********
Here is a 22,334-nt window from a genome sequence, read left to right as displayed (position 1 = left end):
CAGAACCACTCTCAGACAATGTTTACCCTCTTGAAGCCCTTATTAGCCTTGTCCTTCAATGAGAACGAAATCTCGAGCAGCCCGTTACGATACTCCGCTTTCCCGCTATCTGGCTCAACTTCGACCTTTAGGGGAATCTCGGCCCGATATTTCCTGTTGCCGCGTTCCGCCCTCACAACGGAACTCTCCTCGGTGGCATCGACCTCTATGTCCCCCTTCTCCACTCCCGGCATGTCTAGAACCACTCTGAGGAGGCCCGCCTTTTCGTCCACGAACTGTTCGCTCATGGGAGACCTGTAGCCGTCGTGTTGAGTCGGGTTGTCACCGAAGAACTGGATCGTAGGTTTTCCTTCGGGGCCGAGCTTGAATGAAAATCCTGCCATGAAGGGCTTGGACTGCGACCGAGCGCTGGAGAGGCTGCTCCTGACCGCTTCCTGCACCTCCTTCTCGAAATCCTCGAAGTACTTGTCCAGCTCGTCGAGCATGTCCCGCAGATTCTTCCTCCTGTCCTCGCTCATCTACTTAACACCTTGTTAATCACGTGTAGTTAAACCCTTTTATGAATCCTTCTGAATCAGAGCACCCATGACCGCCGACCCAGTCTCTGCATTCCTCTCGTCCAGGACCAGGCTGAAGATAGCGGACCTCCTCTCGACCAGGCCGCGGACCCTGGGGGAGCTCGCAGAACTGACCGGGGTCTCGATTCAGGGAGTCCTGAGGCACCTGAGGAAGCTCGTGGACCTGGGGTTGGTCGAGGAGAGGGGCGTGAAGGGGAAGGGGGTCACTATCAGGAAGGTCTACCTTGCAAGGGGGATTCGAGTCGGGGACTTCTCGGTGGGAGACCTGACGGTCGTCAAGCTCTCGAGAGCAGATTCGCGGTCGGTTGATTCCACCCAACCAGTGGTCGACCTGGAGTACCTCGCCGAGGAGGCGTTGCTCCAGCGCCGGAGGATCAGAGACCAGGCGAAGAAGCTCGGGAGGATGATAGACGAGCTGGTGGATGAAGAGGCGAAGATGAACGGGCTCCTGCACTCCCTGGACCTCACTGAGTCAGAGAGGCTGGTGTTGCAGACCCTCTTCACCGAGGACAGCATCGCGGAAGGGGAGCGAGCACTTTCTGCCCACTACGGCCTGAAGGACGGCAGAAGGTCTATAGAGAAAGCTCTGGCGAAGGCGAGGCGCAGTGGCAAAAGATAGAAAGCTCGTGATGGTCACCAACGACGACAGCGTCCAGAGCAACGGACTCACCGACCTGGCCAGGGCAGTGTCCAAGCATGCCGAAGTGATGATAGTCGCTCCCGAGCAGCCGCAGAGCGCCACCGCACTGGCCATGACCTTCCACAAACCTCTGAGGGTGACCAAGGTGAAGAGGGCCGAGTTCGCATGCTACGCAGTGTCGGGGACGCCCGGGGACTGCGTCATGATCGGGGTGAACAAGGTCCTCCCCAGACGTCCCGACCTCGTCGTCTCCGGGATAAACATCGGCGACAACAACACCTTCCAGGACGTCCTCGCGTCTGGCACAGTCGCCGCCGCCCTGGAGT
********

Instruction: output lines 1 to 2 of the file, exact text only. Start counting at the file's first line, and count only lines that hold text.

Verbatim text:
Here is a 22,334-nt window from a genome sequence, read left to right as displayed (position 1 = left end):
CAGAACCACTCTCAGACAATGTTTACCCTCTTGAAGCCCTTATTAGCCTTGTCCTTCAATGAGAACGAAATCTCGAGCAGCCCGTTACGATACTCCGCTTTCCCGCTATCTGGCTCAACTTCGACCTTTAGGGGAATCTCGGCCCGATATTTCCTGTTGCCGCGTTCCGCCCTCACAACGGAACTCTCCTCGGTGGCATCGACCTCTATGTCCCCCTTCTCCACTCCCGGCATGTCTAGAACCACTCTGAGGAGGCCCGCCTTTTCGTCCACGAACTGTTCGCTCATGGGAGACCTGTAGCCGTCGTGTTGAGTCGGGTTGTCACCGAAGAACTGGATCGTAGGTTTTCCTTCGGGGCCGAGCTTGAATGAAAATCCTGCCATGAAGGGCTTGGACTGCGACCGAGCGCTGGAGAGGCTGCTCCTGACCGCTTCCTGCACCTCCTTCTCGAAATCCTCGAAGTACTTGTCCAGCTCGTCGAGCATGTCCCGCAGATTCTTCCTCCTGTCCTCGCTCATCTACTTAACACCTTGTTAATCACGTGTAGTTAAACCCTTTTATGAATCCTTCTGAATCAGAGCACCCATGACCGCCGACCCAGTCTCTGCATTCCTCTCGTCCAGGACCAGGCTGAAGATAGCGGACCTCCTCTCGACCAGGCCGCGGACCCTGGGGGAGCTCGCAGAACTGACCGGGGTCTCGATTCAGGGAGTCCTGAGGCACCTGAGGAAGCTCGTGGACCTGGGGTTGGTCGAGGAGAGGGGCGTGAAGGGGAAGGGGGTCACTATCAGGAAGGTCTACCTTGCAAGGGGGATTCGAGTCGGGGACTTCTCGGTGGGAGACCTGACGGTCGTCAAGCTCTCGAGAGCAGATTCGCGGTCGGTTGATTCCACCCAACCAGTGGTCGACCTGGAGTACCTCGCCGAGGAGGCGTTGCTCCAGCGCCGGAGGATCAGAGACCAGGCGAAGAAGCTCGGGAGGATGATAGACGAGCTGGTGGATGAAGAGGCGAAGATGAACGGGCTCCTGCACTCCCTGGACCTCACTGAGTCAGAGAGGCTGGTGTTGCAGACCCTCTTCACCGAGGACAGCATCGCGGAAGGGGAGCGAGCACTTTCTGCCCACTACGGCCTGAAGGACGGCAGAAGGTCTATAGAGAAAGCTCTGGCGAAGGCGAGGCGCAGTGGCAAAAGATAGAAAGCTCGTGATGGTCACCAACGACGACAGCGTCCAGAGCAACGGACTCACCGACCTGGCCAGGGCAGTGTCCAAGCATGCCGAAGTGATGATAGTCGCTCCCGAGCAGCCGCAGAGCGCCACCGCACTGGCCATGACCTTCCACAAACCTCTGAGGGTGACCAAGGTGAAGAGGGCCGAGTTCGCATGCTACGCAGTGTCGGGGACGCCCGGGGACTGCGTCATGATCGGGGTGAACAAGGTCCTCCCCAGACGTCCCGACCTCGTCGTCTCCGGGATAAACATCGGCGACAACAACACCTTCCAGGACGTCCTCGCGTCTGGCACAGTCGCCGCCGCCCTGGAGT